is a blog about design, technology and culture written by Khoi Vinh, and has been more or less continuously published since December 2000 in New York City. Khoi is currently Vice President of User Experience at Wildcard and co-founder of Kidpost. Previously, Khoi was co-founder and CEO of Mixel (acquired by Etsy, Inc.), Design Director of The New York Times Online, and co-founder of the design studio Behavior, LLC. He is the author of “Ordering Disorder: Grid Principles for Web Design,” and was named one of Fast Company’s “fifty most influential designers in America.” Khoi lives in Crown Heights, Brooklyn with his wife and three children. Refer to the advertising and sponsorship page for inquiries.+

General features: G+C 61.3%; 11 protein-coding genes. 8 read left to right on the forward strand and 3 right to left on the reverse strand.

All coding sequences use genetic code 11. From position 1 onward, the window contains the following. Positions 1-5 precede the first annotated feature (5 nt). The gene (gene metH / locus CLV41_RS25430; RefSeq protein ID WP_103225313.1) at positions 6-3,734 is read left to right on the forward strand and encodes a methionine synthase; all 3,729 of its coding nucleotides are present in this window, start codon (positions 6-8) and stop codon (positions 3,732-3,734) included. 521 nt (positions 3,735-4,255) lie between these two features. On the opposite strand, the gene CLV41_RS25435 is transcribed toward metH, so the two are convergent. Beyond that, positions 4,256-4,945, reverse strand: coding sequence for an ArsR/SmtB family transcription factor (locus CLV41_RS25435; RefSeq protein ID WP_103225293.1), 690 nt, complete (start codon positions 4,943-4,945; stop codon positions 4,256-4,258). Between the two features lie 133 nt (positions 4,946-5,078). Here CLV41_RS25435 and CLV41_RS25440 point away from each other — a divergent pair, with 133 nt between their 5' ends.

So this afternoon I was sitting here at my desk working on the next redesign of this Web site (coming soon) with the TV turned on in the background, tuned into the Mets/Expos game in San Juan, Puerto Rico. I’ve never been much into team sports, but in the past year or two, I’ve become steadily more intrigued by baseball, and now I’m even happy that the season has started again — I never would’ve imagined this a few years ago.
There’s no shortage of praise for the game’s subtle beauty, but one thing I can say is that baseball is a wonderful game to design to. There is something peculiarly soothing about its ambient soundtrack and its pace that is conducive to long hours spent at the keyboard. I keep my back turned to the set, and when there’s a notable play, I’ll swing around and have a look at the replay. It’s a peculiar but satisfying way to break the monotony of staring at a computer screen. The closest thing I can liken it to is working in one room while a small, well-behaved cocktail party is taking place in the next room, and every once in a while someone comes over to tell you about something particularly funny or notable that was just said. Actually, that sounds weird. It’s more enjoyable than that.+